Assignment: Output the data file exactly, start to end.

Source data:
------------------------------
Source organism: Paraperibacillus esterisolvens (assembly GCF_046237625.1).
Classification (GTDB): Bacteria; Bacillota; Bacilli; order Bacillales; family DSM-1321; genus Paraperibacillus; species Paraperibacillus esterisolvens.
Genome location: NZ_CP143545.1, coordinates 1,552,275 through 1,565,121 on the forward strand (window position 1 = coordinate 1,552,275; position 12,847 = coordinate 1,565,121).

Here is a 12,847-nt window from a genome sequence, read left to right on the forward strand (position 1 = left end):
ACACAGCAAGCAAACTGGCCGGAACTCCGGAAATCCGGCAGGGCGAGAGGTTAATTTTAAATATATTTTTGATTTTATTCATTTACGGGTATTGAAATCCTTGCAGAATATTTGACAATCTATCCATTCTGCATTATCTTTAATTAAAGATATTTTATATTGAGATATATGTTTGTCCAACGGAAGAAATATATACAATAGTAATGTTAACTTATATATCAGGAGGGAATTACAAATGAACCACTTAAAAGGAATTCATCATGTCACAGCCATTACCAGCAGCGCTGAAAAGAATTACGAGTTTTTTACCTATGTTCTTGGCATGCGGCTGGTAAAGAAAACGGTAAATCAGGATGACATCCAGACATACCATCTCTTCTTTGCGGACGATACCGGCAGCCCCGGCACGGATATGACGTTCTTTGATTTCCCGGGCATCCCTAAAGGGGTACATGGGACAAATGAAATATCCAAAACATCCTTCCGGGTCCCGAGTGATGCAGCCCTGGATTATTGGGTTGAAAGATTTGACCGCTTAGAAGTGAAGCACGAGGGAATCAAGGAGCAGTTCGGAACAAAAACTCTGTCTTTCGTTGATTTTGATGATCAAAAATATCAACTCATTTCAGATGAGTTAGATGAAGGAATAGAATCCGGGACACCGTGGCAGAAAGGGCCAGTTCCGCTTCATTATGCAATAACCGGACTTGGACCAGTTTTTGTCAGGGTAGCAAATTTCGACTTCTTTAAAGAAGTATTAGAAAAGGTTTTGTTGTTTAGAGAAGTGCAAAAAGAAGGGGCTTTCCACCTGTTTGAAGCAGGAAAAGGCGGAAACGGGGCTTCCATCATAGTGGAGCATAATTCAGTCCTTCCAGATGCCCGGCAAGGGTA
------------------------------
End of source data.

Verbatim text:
Source organism: Paraperibacillus esterisolvens (assembly GCF_046237625.1).
Classification (GTDB): Bacteria; Bacillota; Bacilli; order Bacillales; family DSM-1321; genus Paraperibacillus; species Paraperibacillus esterisolvens.
Genome location: NZ_CP143545.1, coordinates 1,552,275 through 1,565,121 on the forward strand (window position 1 = coordinate 1,552,275; position 12,847 = coordinate 1,565,121).

Here is a 12,847-nt window from a genome sequence, read left to right on the forward strand (position 1 = left end):
ACACAGCAAGCAAACTGGCCGGAACTCCGGAAATCCGGCAGGGCGAGAGGTTAATTTTAAATATATTTTTGATTTTATTCATTTACGGGTATTGAAATCCTTGCAGAATATTTGACAATCTATCCATTCTGCATTATCTTTAATTAAAGATATTTTATATTGAGATATATGTTTGTCCAACGGAAGAAATATATACAATAGTAATGTTAACTTATATATCAGGAGGGAATTACAAATGAACCACTTAAAAGGAATTCATCATGTCACAGCCATTACCAGCAGCGCTGAAAAGAATTACGAGTTTTTTACCTATGTTCTTGGCATGCGGCTGGTAAAGAAAACGGTAAATCAGGATGACATCCAGACATACCATCTCTTCTTTGCGGACGATACCGGCAGCCCCGGCACGGATATGACGTTCTTTGATTTCCCGGGCATCCCTAAAGGGGTACATGGGACAAATGAAATATCCAAAACATCCTTCCGGGTCCCGAGTGATGCAGCCCTGGATTATTGGGTTGAAAGATTTGACCGCTTAGAAGTGAAGCACGAGGGAATCAAGGAGCAGTTCGGAACAAAAACTCTGTCTTTCGTTGATTTTGATGATCAAAAATATCAACTCATTTCAGATGAGTTAGATGAAGGAATAGAATCCGGGACACCGTGGCAGAAAGGGCCAGTTCCGCTTCATTATGCAATAACCGGACTTGGACCAGTTTTTGTCAGGGTAGCAAATTTCGACTTCTTTAAAGAAGTATTAGAAAAGGTTTTGTTGTTTAGAGAAGTGCAAAAAGAAGGGGCTTTCCACCTGTTTGAAGCAGGAAAAGGCGGAAACGGGGCTTCCATCATAGTGGAGCATAATTCAGTCCTTCCAGATGCCCGGCAAGGGTA